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3 thoughts on “Festivities

  1. Michael Robinson

    Thank you for this. Here are some more thoughts about Charlie Parker:

    I find it remarkable that perhaps the two greatest improvisers
    of the twentieth century, Charlie Parker and Ravi Shankar, were both born in 1920. Of course, Shankar is still performing today, while Parker left us in 1955.

    A common misconception during his lifetime and continuing today about Parker is that he used heroin to enhance his music, even though the evidence shows that he only became addicted to morphine at the age of 16 or 17, which evolved into heroin use, while recovering from spinal injuries in a severe car crash that killed his best friend. There were no pain management doctors available for Parker to consult with to warn him of the dangers, or to assist in weaning him off the drugs.

    Some of the most fruitful years of Parker’s monumental creativity and innovation remain undocumented because of the
    recording ban that took place between 1942 and 1944.

    The Just Friends recording is miraculous, even with the sugary arrangement, yet I have long felt there is a recording of Just Friends that surpasses Parker’s in terms of improvisation substance, found on the Satori album by Lee Konitz, joined by Jack DeJohnette, Dave Holland and Martial Solal.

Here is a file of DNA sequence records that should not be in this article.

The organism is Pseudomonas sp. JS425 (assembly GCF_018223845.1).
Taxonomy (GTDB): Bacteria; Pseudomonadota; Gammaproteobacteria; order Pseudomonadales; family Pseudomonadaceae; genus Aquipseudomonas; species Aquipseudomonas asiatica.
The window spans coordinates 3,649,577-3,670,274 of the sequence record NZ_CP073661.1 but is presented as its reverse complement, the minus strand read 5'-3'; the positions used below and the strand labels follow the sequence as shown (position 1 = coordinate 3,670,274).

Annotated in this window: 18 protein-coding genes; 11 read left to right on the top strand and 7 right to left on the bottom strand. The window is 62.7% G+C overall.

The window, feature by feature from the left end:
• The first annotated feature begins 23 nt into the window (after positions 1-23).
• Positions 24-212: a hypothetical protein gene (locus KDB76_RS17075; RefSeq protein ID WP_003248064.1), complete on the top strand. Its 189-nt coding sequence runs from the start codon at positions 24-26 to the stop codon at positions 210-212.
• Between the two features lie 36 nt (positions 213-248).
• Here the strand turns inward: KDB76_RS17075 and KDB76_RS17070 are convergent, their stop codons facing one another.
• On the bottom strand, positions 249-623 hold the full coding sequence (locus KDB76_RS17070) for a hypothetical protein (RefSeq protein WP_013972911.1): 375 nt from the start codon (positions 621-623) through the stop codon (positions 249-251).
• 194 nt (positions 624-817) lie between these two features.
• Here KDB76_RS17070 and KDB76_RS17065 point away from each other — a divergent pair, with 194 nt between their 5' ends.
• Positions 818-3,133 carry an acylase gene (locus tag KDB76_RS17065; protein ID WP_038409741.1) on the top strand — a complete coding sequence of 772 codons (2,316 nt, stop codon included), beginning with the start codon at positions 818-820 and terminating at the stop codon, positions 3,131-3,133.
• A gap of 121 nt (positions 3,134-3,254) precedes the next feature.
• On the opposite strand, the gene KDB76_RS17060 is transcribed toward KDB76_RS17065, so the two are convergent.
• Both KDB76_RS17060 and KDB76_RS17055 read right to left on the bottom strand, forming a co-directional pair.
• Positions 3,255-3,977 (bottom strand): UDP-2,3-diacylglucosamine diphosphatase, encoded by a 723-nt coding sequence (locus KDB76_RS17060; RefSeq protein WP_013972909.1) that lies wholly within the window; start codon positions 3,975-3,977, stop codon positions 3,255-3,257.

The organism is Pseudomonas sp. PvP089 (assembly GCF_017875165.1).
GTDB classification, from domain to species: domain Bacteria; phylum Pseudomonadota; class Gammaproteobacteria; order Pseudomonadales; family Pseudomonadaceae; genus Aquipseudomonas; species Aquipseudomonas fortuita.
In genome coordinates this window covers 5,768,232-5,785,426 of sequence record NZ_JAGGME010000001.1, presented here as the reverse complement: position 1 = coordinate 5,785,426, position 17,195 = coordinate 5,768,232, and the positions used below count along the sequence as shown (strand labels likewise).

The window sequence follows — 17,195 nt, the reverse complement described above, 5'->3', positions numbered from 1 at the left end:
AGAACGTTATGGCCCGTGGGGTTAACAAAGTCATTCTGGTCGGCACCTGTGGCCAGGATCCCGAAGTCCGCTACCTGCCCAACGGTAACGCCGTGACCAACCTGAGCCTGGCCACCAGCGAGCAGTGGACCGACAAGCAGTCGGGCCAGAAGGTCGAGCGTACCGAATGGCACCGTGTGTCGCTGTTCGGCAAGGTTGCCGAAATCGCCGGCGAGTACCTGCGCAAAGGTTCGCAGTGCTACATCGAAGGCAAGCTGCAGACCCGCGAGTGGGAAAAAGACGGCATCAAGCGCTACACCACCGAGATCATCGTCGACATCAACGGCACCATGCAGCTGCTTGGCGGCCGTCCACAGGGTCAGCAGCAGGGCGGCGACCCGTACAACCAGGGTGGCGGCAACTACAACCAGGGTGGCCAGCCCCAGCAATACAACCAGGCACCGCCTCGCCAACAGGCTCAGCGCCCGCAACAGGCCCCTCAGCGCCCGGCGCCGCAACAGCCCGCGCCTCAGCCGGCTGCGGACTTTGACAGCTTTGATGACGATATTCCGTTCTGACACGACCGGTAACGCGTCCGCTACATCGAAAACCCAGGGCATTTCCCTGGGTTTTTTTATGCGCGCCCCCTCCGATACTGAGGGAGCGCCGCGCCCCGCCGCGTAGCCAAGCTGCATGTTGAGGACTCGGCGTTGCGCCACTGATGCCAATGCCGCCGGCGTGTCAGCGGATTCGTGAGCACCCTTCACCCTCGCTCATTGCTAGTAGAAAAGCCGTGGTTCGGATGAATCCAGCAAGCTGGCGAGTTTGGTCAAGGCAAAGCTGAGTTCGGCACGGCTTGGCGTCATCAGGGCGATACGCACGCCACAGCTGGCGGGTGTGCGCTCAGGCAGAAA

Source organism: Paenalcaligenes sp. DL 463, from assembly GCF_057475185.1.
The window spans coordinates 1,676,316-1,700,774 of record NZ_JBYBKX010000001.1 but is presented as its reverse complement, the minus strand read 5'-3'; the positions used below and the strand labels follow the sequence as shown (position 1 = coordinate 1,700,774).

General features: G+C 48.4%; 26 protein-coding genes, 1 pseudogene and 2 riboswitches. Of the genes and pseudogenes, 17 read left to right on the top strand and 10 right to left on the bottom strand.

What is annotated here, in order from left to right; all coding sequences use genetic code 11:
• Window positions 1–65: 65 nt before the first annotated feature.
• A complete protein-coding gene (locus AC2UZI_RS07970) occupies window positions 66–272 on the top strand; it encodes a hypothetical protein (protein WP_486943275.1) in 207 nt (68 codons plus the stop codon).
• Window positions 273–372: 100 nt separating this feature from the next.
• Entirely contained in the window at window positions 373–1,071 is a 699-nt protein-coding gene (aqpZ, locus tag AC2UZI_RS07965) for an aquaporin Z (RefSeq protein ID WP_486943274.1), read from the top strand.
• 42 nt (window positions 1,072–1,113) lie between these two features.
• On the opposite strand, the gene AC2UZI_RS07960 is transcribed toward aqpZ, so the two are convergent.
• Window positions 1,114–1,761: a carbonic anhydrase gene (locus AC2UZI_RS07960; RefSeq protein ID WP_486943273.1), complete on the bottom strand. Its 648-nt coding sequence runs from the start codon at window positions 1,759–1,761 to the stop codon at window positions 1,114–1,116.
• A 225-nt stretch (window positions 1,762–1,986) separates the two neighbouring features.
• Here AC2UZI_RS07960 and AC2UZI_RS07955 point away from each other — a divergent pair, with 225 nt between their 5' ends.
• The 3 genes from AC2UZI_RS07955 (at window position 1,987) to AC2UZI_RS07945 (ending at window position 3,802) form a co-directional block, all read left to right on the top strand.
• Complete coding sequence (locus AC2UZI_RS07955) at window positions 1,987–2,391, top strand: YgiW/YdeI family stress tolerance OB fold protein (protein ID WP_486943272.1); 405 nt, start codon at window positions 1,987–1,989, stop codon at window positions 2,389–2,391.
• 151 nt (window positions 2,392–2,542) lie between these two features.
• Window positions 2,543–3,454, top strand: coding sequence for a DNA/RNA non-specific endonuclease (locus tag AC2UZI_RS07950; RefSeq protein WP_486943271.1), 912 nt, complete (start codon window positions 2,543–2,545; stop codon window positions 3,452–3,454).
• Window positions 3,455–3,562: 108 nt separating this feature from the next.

My favorite recording of Lover Man by Parker, and one of the finest ballad performances in jazz history, is on the Swedish Schnapps album. I agree with Parker himself that the more famous recording of Lover Man on Dial is more about a physical collapse due to Parker’s inability to obtain heroin in Los Angeles, rather than a profound emotional insight.

    1. Ratzo B Harris

      Thank you for your well designed and written comment, Michael. It shines a light on one of America’s most important musicians and legends. So much has been said, and has yet to be said, about him, his life, his music. Just the undocumented part of his life that you mention is deserving of its own book! I hope you don’t mind that I’m probably going to “piggyback” on your comment in my next post. Again, thank you!

      1. Michael Robinson